When I was a teenager in the 90s, bullying was mostly restricted to lunchtime harassment and pre-arranged after-school brawls in the park behind the church. There’s no doubt
that back then, those who experienced bullying went through a painful time. However, today’s highly visual and socially connected world has ratcheted up the opportunities, visibility and
permanence of teen intimidation to an extent that is probably unimaginable to those of us who grew up pre-Web 2.0. This has helped spur the current cultural movement to end teen bullying.
There are many manifestations of this movement. The heart-wrenching documentary "Bully" is one recent example. The movie tells the emotional stories of five teen bullying victims, and had
its R rating lowered to PG-13 after social pressure and some minor edits. Lady Gaga has also been a prominent anti-bullying champion, as have projects like It Gets Better.
What has been the impact of "Bully" and the anti-bullying movement?
Along with other factors, it has helped shape a new teen mindset -- one that is distinctly
different from that of Millennials, with implications for how brands connect with tomorrow’s consumers.
Millennials vs. teens
Sobered by the Great Recession’s impact on their families and communities, growing up in a highly social online world, and responding to the
anti-bullying movement, for today’s youth it’s cool to be smart, tolerant, inclusive and beyond all, responsible. This new generation is more focused and grounded than their older
Millennial kin. This is Generation Nice.
Too school for cool
Nine in ten teens say the
recession affected them and led to major perspective shifts, including a greater appreciation for what they have and more awareness of hardship, according to the ‘Teens and Money’ study by
Serious times beget a serious focus on the future. Gfk MRI data reveals that 88% of 13- to-18-year-olds agree that “getting good grades is important to
me,” while between 2006 and 2011 there was an increase from 56% to 63% in teens who agreed with the statement: “I enjoy school for the educational aspect.” Who’d have thought
kids would want to go to school to actually learn?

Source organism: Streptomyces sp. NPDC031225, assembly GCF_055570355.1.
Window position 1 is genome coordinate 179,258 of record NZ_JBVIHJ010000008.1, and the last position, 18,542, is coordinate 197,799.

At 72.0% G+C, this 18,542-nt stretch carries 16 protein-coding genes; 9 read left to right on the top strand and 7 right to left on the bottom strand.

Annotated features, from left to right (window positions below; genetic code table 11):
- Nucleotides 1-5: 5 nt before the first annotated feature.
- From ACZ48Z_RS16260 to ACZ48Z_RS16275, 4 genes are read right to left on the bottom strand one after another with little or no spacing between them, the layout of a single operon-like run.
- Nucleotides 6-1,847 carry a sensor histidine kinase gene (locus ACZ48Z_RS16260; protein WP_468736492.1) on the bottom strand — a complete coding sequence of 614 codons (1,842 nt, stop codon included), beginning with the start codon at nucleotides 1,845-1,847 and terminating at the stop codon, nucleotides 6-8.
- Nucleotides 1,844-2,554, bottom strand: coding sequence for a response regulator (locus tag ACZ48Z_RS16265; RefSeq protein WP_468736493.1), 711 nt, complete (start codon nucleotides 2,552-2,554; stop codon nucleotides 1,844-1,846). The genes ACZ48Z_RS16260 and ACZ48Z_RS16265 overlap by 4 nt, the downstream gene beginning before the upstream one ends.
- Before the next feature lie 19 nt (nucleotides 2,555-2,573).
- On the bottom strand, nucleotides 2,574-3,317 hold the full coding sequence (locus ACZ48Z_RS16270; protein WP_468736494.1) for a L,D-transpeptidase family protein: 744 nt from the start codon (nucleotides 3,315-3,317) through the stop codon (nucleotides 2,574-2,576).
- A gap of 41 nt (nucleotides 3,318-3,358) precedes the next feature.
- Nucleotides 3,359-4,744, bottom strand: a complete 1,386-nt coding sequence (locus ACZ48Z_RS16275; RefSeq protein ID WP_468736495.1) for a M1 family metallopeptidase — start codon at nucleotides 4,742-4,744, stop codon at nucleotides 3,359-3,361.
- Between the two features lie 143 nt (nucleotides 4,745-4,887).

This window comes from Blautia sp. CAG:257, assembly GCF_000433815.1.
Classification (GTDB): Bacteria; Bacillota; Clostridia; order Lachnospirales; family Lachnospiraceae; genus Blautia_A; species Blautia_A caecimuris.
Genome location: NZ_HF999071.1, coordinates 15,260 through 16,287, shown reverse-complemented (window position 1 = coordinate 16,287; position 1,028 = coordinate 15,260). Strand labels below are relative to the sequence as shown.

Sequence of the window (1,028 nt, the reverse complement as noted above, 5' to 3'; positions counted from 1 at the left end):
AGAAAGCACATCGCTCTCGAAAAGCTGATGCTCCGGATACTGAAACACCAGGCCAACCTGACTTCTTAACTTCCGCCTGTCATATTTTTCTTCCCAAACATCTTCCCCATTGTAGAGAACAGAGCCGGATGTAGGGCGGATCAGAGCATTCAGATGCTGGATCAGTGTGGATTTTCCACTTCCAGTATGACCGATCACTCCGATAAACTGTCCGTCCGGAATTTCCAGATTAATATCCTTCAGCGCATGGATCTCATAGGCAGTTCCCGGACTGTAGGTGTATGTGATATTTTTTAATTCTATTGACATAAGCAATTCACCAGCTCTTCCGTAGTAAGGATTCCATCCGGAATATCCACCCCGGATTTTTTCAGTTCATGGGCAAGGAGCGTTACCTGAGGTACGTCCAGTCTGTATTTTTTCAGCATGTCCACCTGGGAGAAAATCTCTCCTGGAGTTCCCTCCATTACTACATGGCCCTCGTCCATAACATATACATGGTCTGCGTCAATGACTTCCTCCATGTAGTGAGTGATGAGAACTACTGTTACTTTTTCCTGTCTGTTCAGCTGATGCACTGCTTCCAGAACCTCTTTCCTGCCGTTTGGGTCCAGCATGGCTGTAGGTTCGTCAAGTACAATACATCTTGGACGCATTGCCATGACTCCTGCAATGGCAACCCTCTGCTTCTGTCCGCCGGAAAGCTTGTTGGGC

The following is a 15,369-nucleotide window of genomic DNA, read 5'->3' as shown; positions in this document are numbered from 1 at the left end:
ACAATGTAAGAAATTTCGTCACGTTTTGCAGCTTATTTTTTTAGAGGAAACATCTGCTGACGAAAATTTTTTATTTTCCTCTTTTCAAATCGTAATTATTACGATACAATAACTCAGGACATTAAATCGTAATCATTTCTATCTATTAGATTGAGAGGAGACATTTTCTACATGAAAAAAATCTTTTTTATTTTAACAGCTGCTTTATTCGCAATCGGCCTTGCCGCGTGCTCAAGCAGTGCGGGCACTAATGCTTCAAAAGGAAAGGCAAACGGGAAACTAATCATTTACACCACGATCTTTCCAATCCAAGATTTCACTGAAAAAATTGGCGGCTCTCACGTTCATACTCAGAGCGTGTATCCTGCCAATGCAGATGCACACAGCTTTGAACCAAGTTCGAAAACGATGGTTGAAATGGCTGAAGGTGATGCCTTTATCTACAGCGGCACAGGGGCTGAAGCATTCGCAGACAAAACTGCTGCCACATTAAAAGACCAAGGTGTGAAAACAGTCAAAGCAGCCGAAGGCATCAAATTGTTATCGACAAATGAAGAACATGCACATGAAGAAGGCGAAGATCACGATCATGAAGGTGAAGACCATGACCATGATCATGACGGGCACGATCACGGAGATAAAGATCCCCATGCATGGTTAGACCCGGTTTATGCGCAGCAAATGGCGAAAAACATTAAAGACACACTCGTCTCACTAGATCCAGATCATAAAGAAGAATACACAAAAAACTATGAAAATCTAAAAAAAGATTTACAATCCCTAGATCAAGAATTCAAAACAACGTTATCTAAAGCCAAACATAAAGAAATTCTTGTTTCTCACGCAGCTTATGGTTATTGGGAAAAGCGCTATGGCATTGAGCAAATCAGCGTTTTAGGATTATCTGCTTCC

In the same period we saw corresponding shifts in teens’ future goals. “Buy a house” increased from 78% to 85%, “have
a successful career” increased from 78% to 83%, and “have children” rose from 69% to 77%, according to MRI. There are parallels between the current teen response to the downturn and
how the Silent Generation exited the Great Depression and World War II more responsible and focused than previous generations.
Teens’ behaviors are shifting too. Teen drinking, smoking
and sex have all been declining, along with the pregnancy rate -- falling 44% since 1991, according to the CDC’s National Center for Health Statistics’ 2010 report.
Teens’ role models embody this new ‘sensicool’ mindset. "Hunger Games" star Jennifer Lawrence was recently quoted in Seventeen magazine talking about body
image: “I remember when I was 13 and it was cool to pretend to have an eating disorder because there were rumors that Lindsay Lohan and Nicole Richie were anorexic. I thought it was
And the anti-bullying campaigns are also having an impact. Seventy-five percent of teens agree with the statement “I hate stereotypes, everyone
is their own person,” a 6-percentage-point rise from 2009 -- an inclusiveness reflected in shows like "Glee."
Where does this leave us?
For youth brands this means a shift in positioning. No longer will it be cool to be aggressive or highly sexualized. Whereas Millennial marketing is sometimes
about being quick and shiny, marketing to new teens will be about being important and meaningful. Marketing also becomes less about how you help ‘me,’ and more about how you help
‘us.’ Be responsible. Be helpful. Be inclusive. And for a more connected and inquisitive generation, be engaging and informative.
brands, these themes will be equally important as they prepare for their future customers.
For everyone else, be thankful for this generation. We can all relax knowing the kids will
have everything covered.